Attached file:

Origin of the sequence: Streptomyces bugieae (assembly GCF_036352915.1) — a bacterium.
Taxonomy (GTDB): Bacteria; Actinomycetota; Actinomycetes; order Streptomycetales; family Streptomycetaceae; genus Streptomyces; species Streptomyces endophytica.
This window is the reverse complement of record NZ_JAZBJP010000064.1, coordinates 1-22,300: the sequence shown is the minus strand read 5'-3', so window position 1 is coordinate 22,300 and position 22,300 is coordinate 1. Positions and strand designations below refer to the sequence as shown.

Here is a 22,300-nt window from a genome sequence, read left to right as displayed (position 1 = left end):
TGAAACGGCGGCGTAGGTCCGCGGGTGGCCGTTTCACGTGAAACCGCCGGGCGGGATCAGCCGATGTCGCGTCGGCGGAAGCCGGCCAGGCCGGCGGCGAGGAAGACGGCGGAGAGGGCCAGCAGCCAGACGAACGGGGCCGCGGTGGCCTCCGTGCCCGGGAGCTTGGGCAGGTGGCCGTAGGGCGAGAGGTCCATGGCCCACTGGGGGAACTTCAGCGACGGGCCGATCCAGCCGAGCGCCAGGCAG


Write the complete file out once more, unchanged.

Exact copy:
Origin of the sequence: Streptomyces bugieae (assembly GCF_036352915.1) — a bacterium.
Taxonomy (GTDB): Bacteria; Actinomycetota; Actinomycetes; order Streptomycetales; family Streptomycetaceae; genus Streptomyces; species Streptomyces endophytica.
This window is the reverse complement of record NZ_JAZBJP010000064.1, coordinates 1-22,300: the sequence shown is the minus strand read 5'-3', so window position 1 is coordinate 22,300 and position 22,300 is coordinate 1. Positions and strand designations below refer to the sequence as shown.

Here is a 22,300-nt window from a genome sequence, read left to right as displayed (position 1 = left end):
TGAAACGGCGGCGTAGGTCCGCGGGTGGCCGTTTCACGTGAAACCGCCGGGCGGGATCAGCCGATGTCGCGTCGGCGGAAGCCGGCCAGGCCGGCGGCGAGGAAGACGGCGGAGAGGGCCAGCAGCCAGACGAACGGGGCCGCGGTGGCCTCCGTGCCCGGGAGCTTGGGCAGGTGGCCGTAGGGCGAGAGGTCCATGGCCCACTGGGGGAACTTCAGCGACGGGCCGATCCAGCCGAGCGCCAGGCAG